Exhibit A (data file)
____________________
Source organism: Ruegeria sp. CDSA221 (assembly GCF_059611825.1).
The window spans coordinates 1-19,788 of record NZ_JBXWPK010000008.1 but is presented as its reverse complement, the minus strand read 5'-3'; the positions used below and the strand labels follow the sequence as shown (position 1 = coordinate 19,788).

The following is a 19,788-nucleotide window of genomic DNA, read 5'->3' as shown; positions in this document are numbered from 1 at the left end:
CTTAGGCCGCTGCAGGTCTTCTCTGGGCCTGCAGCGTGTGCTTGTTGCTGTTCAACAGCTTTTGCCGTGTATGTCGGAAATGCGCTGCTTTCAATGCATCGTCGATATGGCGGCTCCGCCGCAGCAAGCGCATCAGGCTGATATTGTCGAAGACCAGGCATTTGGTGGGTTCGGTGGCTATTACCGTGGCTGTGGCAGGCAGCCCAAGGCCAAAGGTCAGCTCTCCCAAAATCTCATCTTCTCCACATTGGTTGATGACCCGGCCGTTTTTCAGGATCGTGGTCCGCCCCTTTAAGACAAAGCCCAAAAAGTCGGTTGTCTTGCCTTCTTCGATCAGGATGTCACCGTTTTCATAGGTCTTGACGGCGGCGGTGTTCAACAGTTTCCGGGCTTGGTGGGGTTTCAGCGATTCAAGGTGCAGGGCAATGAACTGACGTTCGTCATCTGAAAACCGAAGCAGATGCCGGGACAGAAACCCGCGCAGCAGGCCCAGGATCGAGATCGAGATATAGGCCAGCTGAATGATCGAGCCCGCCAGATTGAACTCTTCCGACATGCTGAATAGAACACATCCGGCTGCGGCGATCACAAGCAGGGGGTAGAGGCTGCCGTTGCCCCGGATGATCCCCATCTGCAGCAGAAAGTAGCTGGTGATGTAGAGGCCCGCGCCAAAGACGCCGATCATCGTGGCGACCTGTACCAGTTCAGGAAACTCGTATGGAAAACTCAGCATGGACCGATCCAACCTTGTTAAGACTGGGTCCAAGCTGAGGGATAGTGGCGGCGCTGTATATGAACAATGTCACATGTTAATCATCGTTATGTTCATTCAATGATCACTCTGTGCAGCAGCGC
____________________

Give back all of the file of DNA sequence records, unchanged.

Source organism: Ruegeria sp. CDSA221 (assembly GCF_059611825.1).
The window spans coordinates 1-19,788 of record NZ_JBXWPK010000008.1 but is presented as its reverse complement, the minus strand read 5'-3'; the positions used below and the strand labels follow the sequence as shown (position 1 = coordinate 19,788).

The following is a 19,788-nucleotide window of genomic DNA, read 5'->3' as shown; positions in this document are numbered from 1 at the left end:
CTTAGGCCGCTGCAGGTCTTCTCTGGGCCTGCAGCGTGTGCTTGTTGCTGTTCAACAGCTTTTGCCGTGTATGTCGGAAATGCGCTGCTTTCAATGCATCGTCGATATGGCGGCTCCGCCGCAGCAAGCGCATCAGGCTGATATTGTCGAAGACCAGGCATTTGGTGGGTTCGGTGGCTATTACCGTGGCTGTGGCAGGCAGCCCAAGGCCAAAGGTCAGCTCTCCCAAAATCTCATCTTCTCCACATTGGTTGATGACCCGGCCGTTTTTCAGGATCGTGGTCCGCCCCTTTAAGACAAAGCCCAAAAAGTCGGTTGTCTTGCCTTCTTCGATCAGGATGTCACCGTTTTCATAGGTCTTGACGGCGGCGGTGTTCAACAGTTTCCGGGCTTGGTGGGGTTTCAGCGATTCAAGGTGCAGGGCAATGAACTGACGTTCGTCATCTGAAAACCGAAGCAGATGCCGGGACAGAAACCCGCGCAGCAGGCCCAGGATCGAGATCGAGATATAGGCCAGCTGAATGATCGAGCCCGCCAGATTGAACTCTTCCGACATGCTGAATAGAACACATCCGGCTGCGGCGATCACAAGCAGGGGGTAGAGGCTGCCGTTGCCCCGGATGATCCCCATCTGCAGCAGAAAGTAGCTGGTGATGTAGAGGCCCGCGCCAAAGACGCCGATCATCGTGGCGACCTGTACCAGTTCAGGAAACTCGTATGGAAAACTCAGCATGGACCGATCCAACCTTGTTAAGACTGGGTCCAAGCTGAGGGATAGTGGCGGCGCTGTATATGAACAATGTCACATGTTAATCATCGTTATGTTCATTCAATGATCACTCTGTGCAGCAGCGC